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Shakespeare on Abbey Road | Fit for a Fool

By October 10, 2014 No Comments

Shakespeare and the Beatles

The title of the following quiz, published this week–“How Big of a Beatles Fan Are You?”–might seem, on the face of it, to be about as close to Shakespeare as a loaf of bread. But it was question 18 (“I am the Walrus contains dialogue from what Shakespeare play?”) that set my Shakespeare buzzer going. Really? Surely a song as famous as this doesn’t really have Shakespeare’s words in it?

Clearly, my knowledge of the Beatles is very limited indeed! It turns out that King Lear gets an airing on one of the most famous records in history. The tale behind it is even better: the story goes that John Lennon fiddled with an AM radio into the microphone and happened to catch a BBC radio play of King Lear, oops!

It’s a bit from Act IV, Scene 6, lines 219-222 and 249-262. Here’s the song–see if you can catch King Lear! (Listen particularly hard at 2:25 minutes and 3:52 onwards).

It seems it was a week for Beatles and Shakespeare, as Paul McCartney was also heard to be spurting the odd line at his recent concert in San Antonio. After uttering, “in a theater like this, I feel like I should be doing Shakespeare or something,” McCartney then went on to do just that as he reeled off a few words of Hamlet’s “O that this too solid flesh would melt” soliloquy before being cut off with by the audience’s applause.

Shakespeare on Abbey Road | Fit for a Fool shakespeare news The Shakespeare Standard theshakespearestandard.com shakespeare plays list play shakespeare Shakespearean Chat-Up Lines

Stuck for a chat-up line, blokes?  Fear not, Shakespeare is here to help thanks to BuzzFeed’s 18 strong list! I think Swift’s might be my favourite on the list: “There’s nothing moderate about this proposal” (snigger snigger–and, yes, I know he was really writing about cannibalism and munching on children). Or maybe you’re more of a Spock kind of guy, in which case try: “I’d like to explore your final frontier.” Shakespeare’s offering isn’t the greatest, but I sense that’s not really the point of the post. Here it is: “I had to invent more words to describe your beauty.”

A quick search for similar posts pulled up this great list of Shakespearean chat-up lines. (For those moments when you really have the need?!) The explanations offered for each line are maybe even better than the lines themselves.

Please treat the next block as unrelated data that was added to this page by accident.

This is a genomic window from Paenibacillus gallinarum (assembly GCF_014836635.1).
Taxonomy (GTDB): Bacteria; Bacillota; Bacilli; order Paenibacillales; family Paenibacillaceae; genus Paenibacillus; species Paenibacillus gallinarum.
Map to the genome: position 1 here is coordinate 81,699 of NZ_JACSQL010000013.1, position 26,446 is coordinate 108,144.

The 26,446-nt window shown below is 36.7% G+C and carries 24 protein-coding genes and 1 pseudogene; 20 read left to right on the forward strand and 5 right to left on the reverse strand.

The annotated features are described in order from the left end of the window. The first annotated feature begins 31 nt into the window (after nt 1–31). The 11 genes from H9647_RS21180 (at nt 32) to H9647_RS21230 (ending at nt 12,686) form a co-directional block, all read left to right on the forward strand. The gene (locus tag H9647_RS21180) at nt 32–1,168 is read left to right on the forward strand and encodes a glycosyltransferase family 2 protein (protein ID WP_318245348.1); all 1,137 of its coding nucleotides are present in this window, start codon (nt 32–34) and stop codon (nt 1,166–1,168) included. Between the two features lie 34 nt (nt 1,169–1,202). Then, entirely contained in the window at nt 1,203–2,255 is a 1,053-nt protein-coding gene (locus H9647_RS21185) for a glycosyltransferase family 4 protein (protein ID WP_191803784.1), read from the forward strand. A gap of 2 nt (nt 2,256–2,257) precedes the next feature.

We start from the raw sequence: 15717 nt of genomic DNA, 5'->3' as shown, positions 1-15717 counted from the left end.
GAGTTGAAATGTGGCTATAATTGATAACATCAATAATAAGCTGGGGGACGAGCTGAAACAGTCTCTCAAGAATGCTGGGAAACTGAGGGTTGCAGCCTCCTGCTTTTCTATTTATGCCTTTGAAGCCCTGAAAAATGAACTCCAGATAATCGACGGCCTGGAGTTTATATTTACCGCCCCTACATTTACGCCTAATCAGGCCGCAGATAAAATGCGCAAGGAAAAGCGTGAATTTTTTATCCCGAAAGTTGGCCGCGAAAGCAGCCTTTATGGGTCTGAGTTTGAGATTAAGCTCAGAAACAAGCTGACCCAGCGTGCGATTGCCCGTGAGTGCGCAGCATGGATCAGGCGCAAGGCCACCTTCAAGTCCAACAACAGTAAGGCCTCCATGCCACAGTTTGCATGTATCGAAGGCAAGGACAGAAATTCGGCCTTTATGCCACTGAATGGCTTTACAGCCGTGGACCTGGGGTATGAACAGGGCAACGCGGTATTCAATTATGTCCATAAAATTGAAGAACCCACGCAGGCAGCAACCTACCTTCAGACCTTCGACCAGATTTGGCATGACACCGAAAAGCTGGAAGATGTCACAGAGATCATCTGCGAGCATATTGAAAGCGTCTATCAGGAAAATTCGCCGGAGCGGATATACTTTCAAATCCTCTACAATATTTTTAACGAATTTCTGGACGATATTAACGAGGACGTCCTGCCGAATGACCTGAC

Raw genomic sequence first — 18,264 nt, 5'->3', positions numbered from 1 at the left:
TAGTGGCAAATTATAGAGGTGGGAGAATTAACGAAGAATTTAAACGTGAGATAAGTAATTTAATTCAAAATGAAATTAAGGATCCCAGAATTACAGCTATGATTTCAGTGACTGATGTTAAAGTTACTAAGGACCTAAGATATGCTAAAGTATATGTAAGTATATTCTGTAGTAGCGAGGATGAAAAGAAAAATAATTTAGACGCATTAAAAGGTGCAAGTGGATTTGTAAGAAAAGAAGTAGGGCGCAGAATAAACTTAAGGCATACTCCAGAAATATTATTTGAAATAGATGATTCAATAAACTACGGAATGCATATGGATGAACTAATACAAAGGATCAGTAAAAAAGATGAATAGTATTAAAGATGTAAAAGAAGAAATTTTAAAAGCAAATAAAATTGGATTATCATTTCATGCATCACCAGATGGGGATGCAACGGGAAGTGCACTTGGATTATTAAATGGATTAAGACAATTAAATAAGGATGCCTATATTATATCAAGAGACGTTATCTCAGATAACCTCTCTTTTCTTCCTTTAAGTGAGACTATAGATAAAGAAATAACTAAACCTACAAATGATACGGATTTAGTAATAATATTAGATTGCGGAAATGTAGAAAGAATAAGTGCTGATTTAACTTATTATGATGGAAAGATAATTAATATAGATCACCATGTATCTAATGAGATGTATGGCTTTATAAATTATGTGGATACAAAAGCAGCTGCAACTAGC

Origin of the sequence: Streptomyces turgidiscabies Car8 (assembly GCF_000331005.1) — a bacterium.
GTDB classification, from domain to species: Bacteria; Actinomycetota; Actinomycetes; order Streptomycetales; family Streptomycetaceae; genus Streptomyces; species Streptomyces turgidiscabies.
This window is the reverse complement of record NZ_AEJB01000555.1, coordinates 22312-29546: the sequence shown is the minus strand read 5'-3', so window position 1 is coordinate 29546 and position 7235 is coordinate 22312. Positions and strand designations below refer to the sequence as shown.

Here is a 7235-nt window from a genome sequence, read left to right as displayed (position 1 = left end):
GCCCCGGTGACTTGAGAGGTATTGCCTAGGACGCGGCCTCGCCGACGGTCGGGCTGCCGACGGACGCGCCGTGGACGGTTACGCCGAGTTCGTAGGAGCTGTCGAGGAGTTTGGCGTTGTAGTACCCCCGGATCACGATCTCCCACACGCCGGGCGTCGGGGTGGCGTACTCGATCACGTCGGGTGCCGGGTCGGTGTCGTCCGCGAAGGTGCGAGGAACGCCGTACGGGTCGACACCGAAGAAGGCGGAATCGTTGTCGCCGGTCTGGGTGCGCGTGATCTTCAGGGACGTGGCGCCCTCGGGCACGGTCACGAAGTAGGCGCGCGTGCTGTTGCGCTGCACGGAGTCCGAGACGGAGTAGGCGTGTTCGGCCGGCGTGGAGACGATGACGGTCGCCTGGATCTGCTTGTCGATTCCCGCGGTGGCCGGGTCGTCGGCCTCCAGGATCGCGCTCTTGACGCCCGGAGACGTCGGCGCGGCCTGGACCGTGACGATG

Check out number 6, for instance:

“She’s beautiful, and therefore to be wooed; She is woman, and therefore to be won”- Henry VI

A handy suggestion of how to use it is also provided:

“Whisper this dramatically to your wing man to give him some extra courage before he claims his prize. If you want to be especially chauvinistic and creepy when discussing a woman’s looks, you could go with a line from Pericles: ‘She would serve after a long voyage at sea.'”

Or, if you want something a little more, um, serious, try this list.

The Fun Palace

On Sunday over in Stratford-upon-Avon, Fun Palaces hit the RSC,  celebrating director Joan Littlewood’s legacy with a selection of free events, performances and talks throughout the day. The Fun Palace was created to be a “laboratory of fun,” or a temporary and movable home for the arts and science embracing the motto of Littlewood, “Everyone an artist, everyone a scientist”. Apparently, it led to 100 people getting involved in a rendition of the Henry V prologue.  O for a muse of fire, indeed!

Gilmore Girls

And, finally, Gilmore Girls recently arrived on Netflix, and it even has a nod to Shakespeare now and again. Foolery? I think not!

Check out the following exchange from episode 2, “The Lorelais’ First Day at Chilton”:

               Babette: “Is there a problem?”
               Lorelai: “Oh, nothing Shakespeare couldn’t turn into a really nice play.”

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Until next week, fellow foolery lovers, Shake(speare)-it up!

Author Sarah Waters

Sarah Waters is a PhD student at Oxford Brookes University, England where she is currently researching female melancholia in the early modern period (as presented in Shakespearean and early modern drama and proto-medical treatises) and contemporary female depression. She is interested in all things Shakespeare related, particularly contemporary Shakespeare adaptation and appropriation.

More posts by Sarah Waters

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